Anti-Armenian Documentary Narrated By Actor Jeremy Irons To Air in Europe
Anti-Armenian Documentary Narrated By Actor Jeremy Irons To Air Europe –
A controversial documentary about the Khojaly incident will air on Euro Channel (June 1). Directed by Lithuanian director Aleksandras Brokas and narrated by British cinema legend Jeremy Irons, ‘Endless Corridor’ follows Lithuanian journalist Richard Lapaitis on a trip back to Azerbaijan 20 years after he covered the Nagorno-Karabakh conflict. This documentary distorts facts, alters reality, fabricates evidence and jeopardizes its own status as a documentary. Executive Producer of the documentary Gerald Rafshoon, was the White House Communications Director under the Jimmy Carter administration. The official website of the documentary is endlesscorridor.com.
Shot in English, the documentary was translated into Azerbaijani, Turkish, French, Italian, German and Arabian on the initiative of vice-president of the Heydar Aliyev Foundation Leyla Aliyeva. The film was also shown on Turkey’s “Kanal 24”, “CNN Turk”, Israel’s “Channel 1” TV channels, and Albania’s National Television.
On February 26, 1992, a series of events took place in Aghdam, which are now referred to as the “Khojaly massacre” by Azerbaijan. In reality, the village of Khojaly was one of the Azerbaijani army’s strongholds in the heart of Nagorno-Karabakh which for many months, as Human Rights Watch put it, “pounded the capital of Nagorno Karabakh, Stepanakert, and other Armenian towns and villages with shells and grenades. The indiscriminate shelling and sniper shooting killed or maimed hundreds of civilians, destroyed homes, hospitals and other objects that are not legitimate military targets, and generally terrorized the civilian population.” In this regard, suppressing the Azerbaijani army’s fire had become a matter of survival for the people of Nagorno-Karabakh.
As Azerbaijani journalist Eynulla Fatullayev stated, “And even several days prior to the attack, the Armenians had been continuously warning the population about the planned operation through loudspeakers and suggesting that the civilians abandon the town and escape from the encirclement through a humanitarian corridor. According to Khojaly refugees’ own words, they had used this corridor and, indeed, the Armenian soldiers positioned behind the corridor had not opened fire on them.”
However, Fatullayev continues, “… part of the Khojaly inhabitants had been fired upon by our own [Azerbaijani troops]… Whether it was done intentionally or not is to be determined by investigators … [They were killed] not by [some] mysterious [shooters], but by provocateurs from the National Front of Azerbaijan’s battalions … [The corpses] had been mutilated by our own …”
Ayaz Mutalibov, then the president of Azerbaijan, blamed his political opponents for the killings in Khojaly. He stated in an interview with Russia’s Nezavisimaya Gazetta in 1992 that “…the corridor, by which people could escape, had nonetheless been left by the Armenians. So, why did they have to open fire? Especially in the area around Aghdam, where there was sufficient force at that time to get help to the people. As the Khojaly inhabitants, who narrowly escaped, say, it was all organized in order to have grounds for my resignation. Some forces functioned for the effort to discredit the president.”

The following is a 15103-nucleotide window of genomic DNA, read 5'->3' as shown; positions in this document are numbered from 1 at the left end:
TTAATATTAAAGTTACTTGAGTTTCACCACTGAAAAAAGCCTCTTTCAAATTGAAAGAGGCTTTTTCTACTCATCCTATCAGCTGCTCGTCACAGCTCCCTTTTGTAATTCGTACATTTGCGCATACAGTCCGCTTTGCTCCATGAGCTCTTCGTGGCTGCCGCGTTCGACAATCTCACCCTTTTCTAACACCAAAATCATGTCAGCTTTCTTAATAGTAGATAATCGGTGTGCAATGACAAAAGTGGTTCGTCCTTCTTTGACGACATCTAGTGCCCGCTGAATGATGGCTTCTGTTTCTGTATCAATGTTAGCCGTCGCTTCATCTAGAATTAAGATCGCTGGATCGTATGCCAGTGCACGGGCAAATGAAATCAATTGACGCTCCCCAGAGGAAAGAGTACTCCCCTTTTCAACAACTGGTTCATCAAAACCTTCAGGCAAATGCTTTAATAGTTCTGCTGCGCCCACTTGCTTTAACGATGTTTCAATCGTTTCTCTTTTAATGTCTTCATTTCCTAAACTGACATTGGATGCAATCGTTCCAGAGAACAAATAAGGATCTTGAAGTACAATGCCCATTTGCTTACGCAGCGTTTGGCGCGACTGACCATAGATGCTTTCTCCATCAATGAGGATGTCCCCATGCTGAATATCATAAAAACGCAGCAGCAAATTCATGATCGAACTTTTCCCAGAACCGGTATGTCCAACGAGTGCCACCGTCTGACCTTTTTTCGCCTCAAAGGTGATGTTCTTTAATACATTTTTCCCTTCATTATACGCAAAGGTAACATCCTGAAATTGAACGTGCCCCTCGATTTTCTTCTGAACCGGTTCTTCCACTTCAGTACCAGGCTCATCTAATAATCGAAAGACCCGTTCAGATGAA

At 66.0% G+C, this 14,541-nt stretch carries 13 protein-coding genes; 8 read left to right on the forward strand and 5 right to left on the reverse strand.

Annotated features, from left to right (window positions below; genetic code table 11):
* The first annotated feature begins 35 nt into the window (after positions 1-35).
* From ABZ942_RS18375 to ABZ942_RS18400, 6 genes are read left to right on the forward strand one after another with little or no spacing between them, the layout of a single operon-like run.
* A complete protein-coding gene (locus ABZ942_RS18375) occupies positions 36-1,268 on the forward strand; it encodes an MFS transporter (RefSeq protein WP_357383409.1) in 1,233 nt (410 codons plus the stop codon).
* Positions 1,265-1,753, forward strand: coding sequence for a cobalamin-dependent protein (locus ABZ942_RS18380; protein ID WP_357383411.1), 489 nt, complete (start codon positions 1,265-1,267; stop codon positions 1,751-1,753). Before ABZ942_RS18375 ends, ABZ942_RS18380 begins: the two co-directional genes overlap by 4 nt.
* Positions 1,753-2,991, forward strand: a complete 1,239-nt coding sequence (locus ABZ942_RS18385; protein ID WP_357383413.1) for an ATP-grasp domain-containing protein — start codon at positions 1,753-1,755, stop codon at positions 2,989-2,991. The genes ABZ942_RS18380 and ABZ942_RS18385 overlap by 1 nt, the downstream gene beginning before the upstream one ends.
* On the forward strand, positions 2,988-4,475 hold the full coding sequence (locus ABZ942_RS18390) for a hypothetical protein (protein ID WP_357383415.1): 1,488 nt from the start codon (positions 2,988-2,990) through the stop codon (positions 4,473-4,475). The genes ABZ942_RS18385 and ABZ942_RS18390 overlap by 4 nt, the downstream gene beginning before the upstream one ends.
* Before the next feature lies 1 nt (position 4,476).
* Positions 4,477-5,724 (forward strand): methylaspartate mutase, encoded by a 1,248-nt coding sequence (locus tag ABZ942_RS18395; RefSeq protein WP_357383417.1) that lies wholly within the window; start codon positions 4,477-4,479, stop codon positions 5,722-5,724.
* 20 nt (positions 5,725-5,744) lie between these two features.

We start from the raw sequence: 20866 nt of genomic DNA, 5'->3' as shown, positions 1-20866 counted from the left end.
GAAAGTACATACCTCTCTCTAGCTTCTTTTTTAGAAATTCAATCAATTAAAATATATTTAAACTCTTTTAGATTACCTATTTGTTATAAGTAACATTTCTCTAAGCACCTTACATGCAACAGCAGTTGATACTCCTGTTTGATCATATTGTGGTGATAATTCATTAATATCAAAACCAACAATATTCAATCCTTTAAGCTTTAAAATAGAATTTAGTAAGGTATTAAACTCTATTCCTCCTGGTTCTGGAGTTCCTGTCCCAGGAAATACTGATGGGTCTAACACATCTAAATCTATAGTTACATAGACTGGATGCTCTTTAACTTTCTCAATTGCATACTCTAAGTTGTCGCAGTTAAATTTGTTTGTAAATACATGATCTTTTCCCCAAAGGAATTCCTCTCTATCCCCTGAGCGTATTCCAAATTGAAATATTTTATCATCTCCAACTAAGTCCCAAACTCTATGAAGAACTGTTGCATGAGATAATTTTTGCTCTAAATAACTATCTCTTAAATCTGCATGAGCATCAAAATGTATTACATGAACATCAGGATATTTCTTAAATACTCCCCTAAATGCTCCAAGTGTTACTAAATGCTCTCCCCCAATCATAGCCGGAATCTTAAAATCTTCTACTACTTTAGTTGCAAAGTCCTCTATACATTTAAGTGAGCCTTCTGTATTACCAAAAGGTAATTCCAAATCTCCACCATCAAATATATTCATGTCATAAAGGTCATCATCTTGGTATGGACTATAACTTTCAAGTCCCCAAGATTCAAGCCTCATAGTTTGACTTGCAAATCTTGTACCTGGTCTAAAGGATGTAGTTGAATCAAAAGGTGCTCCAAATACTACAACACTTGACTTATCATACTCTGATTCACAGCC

The fact that Khojaly inhabitants fell victim to fierce domestic political fighting for power in Azerbaijan was confirmed also by then Chairman of Azerbaijan’s Supreme Council Karayev, his successor Mamedov, Azerbaijani Human Rights Activist Yunusov, and others.
According to a 1992 report by the Azeri newspaper Bilik-Dunyasi Agency, Heydar Aliyev, then a presidential hopeful in Azerbaijan, stated, “…the bloodshed will profit us. We should not interfere in the course of events.”
Fatullayev, the Chief Editor of the Azerbaijani newspaper Realny Azerbaijan spent many years in prison for alleged defamation of the inhabitants of Khojaly. He appealed to the European court of Human Rights, which ruled that the Azerbaijani government shall immediately release Fatullayev. He was eventually released in 2011 and shortly after confirmed to Radio Liberty that he has not changed his views on the Khojaly events and that he held “Azerbaijani fighters, not Armenians, responsible for the 1992 killings” of Khojaly inhabitants.
“I call on our partner parliamentarians from different states, municipal and provincial councils to avoid the pitfalls of Azerbaijani propaganda,” Zakaryan said in his speech in parliament. “Don’t buy into false information and fictitious events. Keep clean the parliamentary agendas and don’t let the Azerbaijani propaganda penetrate there. If you are looking for those responsible for the Khojaly events, look for them in Azerbaijan.”